mutant was detected for Pfdhfr codons 16 and 164 and 


Pfdhps codon 581. A single isolate collected in period 2 
harbored the Pfdhps A613S mutation. No isolate harbored 
the quintuple mutant haplotype (Pfdhfr S108N, N51I, and 
C59R and Pfdhps K540E and A437G) or the Pfdhfr C59R 
and Pfdhps K540E combination that predicts sulfadoxine- 
pyrimethamine clinical failure (9). One isolate containing 
at least 2 P. falciparum populations harbored 3 Pfdhfr 
mutations (S108N, N51I, and C59R) and the Pfdhps 
K540E mutation. 

From 1998 to 1999, the frequency of isolates with 
mutated Pfdhfr codons 51, 59, and 108 decreased (not sig- 
nificantly), and Pfdhps allelic frequency did not differ sig- 
nificantly. The prevalence of isolates harboring the Pfdhfr 
N51I, Pfdhfr S108N, Pfdhps A437G, and Pfdhps K540E 
mutations increased from 1998-1999 to 2002 (Fisher exact 
test, p < 0.001 each). Presence of the chloroquine resist- 
ance-associated K76T mutation of Pfcrt (chloroquine- 
resistance transporter) (11) was analyzed by nested 
allele-specific PCR. Over the study period, 93% of the iso- 
lates harbored the Pfcrt K76T mutation (Table 1), without 
any significant temporal variation. 

Twenty seven P. falciparum isolates collected during 
the 1999 epidemic with a 0.05%-5.0% parasitemia were 
transported at 4°C to our laboratory in Marseille, France, 


Table 2. Distribution of mspl and msp2 alleles by allelic families and fragment size (in base pair) among Djibouti isolates with only 1 
allele detected by locus* 


Locus Allelic families 

Allele (base pair) 

1998 (%) 

1999 (%) 

2002 (%) 

mspl 

K1 

129 

4.3 

2.6 

14.3 


203 

0.0 

2.6 

0.0 

Mad 20 

166 

4.3 

0.0 

0.0 


184 

34.8 

2.6 

57.1 


193 

0.0 

7.7 

0.0 


202 

21.7 

5.1 

14.3 


237 

4.3 

0.0 

0.0 


241 

4.3 

0.0 

0.0 

Ro 33 

131 

26.1 

79.5 

14.3 

msp2 

3D7 

221 

9.7 

2.1 

0.0 


226 

0.0 

2.1 

0.0 


248 

16.1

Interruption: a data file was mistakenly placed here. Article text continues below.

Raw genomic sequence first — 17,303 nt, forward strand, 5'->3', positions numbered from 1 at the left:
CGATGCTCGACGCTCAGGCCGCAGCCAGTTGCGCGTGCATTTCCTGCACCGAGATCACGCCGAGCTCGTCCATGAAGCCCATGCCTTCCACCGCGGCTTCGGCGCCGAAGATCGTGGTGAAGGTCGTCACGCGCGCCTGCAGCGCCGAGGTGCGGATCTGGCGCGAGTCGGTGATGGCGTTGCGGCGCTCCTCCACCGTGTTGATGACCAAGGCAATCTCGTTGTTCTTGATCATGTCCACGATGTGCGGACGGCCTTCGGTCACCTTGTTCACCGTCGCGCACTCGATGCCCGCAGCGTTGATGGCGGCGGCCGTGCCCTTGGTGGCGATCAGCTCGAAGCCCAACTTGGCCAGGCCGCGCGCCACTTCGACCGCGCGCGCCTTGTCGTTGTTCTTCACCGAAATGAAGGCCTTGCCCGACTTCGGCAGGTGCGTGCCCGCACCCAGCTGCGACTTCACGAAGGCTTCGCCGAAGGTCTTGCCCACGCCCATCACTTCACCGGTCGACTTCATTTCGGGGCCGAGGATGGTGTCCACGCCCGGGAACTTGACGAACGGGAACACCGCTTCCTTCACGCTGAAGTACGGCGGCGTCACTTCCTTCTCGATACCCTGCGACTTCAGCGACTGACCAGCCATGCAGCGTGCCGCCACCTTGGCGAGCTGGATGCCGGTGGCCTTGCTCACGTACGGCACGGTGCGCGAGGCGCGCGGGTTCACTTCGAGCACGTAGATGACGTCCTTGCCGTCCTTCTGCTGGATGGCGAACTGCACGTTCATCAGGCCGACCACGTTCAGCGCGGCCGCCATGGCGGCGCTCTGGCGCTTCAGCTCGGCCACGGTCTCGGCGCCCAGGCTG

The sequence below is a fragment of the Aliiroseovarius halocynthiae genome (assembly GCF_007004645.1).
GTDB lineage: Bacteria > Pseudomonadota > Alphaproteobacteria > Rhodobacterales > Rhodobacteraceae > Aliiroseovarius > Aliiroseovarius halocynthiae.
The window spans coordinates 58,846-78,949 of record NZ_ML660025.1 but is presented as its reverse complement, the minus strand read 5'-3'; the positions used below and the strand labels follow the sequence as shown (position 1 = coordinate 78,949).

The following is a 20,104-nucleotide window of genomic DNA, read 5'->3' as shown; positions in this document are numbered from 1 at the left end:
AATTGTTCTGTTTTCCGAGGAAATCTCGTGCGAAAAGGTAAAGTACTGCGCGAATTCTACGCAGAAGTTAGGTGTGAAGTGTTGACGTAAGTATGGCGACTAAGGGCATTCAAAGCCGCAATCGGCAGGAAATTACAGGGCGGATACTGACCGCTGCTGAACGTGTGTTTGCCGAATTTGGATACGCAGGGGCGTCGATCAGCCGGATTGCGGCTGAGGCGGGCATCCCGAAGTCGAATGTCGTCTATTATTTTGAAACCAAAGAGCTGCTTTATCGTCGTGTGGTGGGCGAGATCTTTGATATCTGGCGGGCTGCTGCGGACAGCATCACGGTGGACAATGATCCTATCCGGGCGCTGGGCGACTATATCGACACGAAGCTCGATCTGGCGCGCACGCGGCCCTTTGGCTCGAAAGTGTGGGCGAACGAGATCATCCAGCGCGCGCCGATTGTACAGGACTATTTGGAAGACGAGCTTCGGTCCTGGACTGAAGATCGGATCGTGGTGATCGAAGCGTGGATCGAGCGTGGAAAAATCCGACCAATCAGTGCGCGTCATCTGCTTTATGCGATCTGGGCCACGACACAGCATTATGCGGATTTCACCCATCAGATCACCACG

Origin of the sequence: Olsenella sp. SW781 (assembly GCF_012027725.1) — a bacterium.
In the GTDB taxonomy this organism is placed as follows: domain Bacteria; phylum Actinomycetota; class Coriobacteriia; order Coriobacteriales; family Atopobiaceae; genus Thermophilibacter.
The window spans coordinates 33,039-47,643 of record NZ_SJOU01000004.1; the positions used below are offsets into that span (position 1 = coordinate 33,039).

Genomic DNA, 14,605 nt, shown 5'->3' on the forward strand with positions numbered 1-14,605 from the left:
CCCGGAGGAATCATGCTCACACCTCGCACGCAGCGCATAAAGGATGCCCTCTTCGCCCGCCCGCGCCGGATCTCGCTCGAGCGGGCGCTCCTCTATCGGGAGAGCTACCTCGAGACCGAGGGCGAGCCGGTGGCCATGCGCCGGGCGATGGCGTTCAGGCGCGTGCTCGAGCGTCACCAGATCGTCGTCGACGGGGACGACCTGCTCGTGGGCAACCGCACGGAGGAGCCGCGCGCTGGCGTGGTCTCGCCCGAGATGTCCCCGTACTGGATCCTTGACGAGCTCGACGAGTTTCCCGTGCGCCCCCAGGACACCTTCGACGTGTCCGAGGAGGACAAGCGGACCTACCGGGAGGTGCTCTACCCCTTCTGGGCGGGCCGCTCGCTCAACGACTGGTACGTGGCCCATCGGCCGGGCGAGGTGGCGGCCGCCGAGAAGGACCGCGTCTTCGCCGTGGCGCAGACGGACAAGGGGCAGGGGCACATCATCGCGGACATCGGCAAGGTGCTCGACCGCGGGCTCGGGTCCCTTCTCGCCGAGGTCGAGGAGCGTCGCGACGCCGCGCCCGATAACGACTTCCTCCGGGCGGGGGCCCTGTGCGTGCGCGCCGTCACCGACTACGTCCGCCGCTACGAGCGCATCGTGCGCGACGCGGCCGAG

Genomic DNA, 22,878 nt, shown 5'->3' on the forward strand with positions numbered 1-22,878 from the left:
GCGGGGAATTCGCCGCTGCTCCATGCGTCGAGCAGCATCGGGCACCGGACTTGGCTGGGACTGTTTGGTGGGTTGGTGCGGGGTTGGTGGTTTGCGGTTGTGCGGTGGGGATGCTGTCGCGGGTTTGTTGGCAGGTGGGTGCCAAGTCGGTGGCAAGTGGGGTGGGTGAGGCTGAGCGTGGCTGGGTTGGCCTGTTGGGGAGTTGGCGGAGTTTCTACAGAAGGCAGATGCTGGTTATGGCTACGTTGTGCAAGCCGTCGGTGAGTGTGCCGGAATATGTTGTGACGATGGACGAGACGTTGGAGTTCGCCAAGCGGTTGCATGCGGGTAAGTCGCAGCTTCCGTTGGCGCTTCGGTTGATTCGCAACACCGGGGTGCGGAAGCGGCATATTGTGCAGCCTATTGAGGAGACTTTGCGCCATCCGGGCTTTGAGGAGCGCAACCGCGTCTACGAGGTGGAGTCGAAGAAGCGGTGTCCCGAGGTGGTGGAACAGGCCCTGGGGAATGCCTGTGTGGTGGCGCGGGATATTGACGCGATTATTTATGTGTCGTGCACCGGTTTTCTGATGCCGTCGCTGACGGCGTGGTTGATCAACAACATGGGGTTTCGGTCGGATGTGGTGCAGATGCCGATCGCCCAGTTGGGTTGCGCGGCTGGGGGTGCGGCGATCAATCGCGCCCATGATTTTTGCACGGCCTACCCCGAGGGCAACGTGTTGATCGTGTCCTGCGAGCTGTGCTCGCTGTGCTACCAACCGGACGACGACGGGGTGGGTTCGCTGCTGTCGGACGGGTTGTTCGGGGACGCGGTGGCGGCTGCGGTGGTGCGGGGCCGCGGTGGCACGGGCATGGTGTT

0.0 

60.0 


253 

0.0 

2.1 

0.0 


261 

0.0 

2.1 

0.0 


275 

0.0 

10.6 

0.0 


282 

3.2 

0.0 

6.7 


284 

0.0 

0.0 

3.3 


308 

3.2 

0.0 

0.0 


346 

0.0 

0.0 

3.3 


366 

3.2 

0.0 

0.0 


371 

0.0 

0.0 

3.3 

FC27 

173 

3.2 

0.0 

0.0 


373 

6.5 

0.0 

6.7 


408 

35.5 

80.9 

10.0 


444 

3.2 

0.0 

0.0 


468 

16.1 

0.0 

6.7 

isolates collected in 1998 (mspl: n = 23; msp2: 

n = 31), 1999 (mspl: 

n = 39; msp2: n = 47), and 2002 (mspl: n = 21 ; msp2: n = 30). 



Emerging Infectious Diseases • www.cdc.gov/eid • Vol. 11, No. 2, February 2005 


319 


DISPATCHES 


Table 3. In vitro drug sensitivity of 27 Plasmodium falciparum isolates collected in Djibouti, 1999 


Drugs 

Isolates studied (n) 

Mean IC 5 o* 

95% confidence interval 

Cut-off value 

% resistant isolates 

Chloroquine 

27 

326 nmol/L 

224-474 nmol/L 

>100 nmol/L 

93 

Amodiaquine 

27 

10.0 nmol/L 

8.0-12.6 nmol/L 

>80 nmol/L 

0 

Cycloguanil 

24 

13 nmol/L 

8-21 nmol/L 

>500 nmol/L 

4 

Pyrimethamine 

25 

69 nmol/L 

41-1 17 nmol/L 

>2,000 nmol/L 

4 

*The 50% inhibitory concentration (IC 50 ) of chloroquine diphosphate, amodiaquine, pyrimethamine dihydrochloride, and cycloguanil, i.e., the drug 
concentration corresponding to 50% of the uptake of 3H-hypoxanthine by the parasites in drug-free control wells, was determined by nonlinear regression 
analysis of log-dose/response curves. Mean IC 50 and proportion of resistant isolates according to cut-off values are indicated. Data were expressed as the 
geometric mean IC 50 and 95% confidence intervals were calculated. 


and analyzed for in vitro drug sensitivity by using an iso- 
topic microtest (12). Among them, 93% were classified as 
resistant to chloroquine (Table 3). No isolate was resistant 
to amodiaquine. In vitro resistance was 4% for both 
pyrimethamine and cycloguanil. 

Conclusions 

Before and after the 1999 epidemic, P. falciparum 
genetic diversity in Djibouti was large, with -80% and 63% 
heterozygocity. This finding is somewhat surprising for an 
area where disease endemicity is low (13) and probably 
reflects importation of strains from neighboring areas such 
as Ethiopia or Somalia (1,5). P. falciparum genetic diversi- 
ty was diminished during the epidemic, reflecting the circu- 
lation of a restricted number of strains during that period. 
Most of these strains harbored an mspl and msp2 genotype 
that was detected before the epidemic. The prevalence of 
Pfcrt , Pfdhfr , and Pfdhps mutant genotypes did not vary 
significantly from 1998 to 1999. Thus, our data do not sup- 
port the hypothesis of a sudden increase in the drug resist- 
ance of the local P. falciparum population as causing the 
epidemic. Our data are also not consistent with massive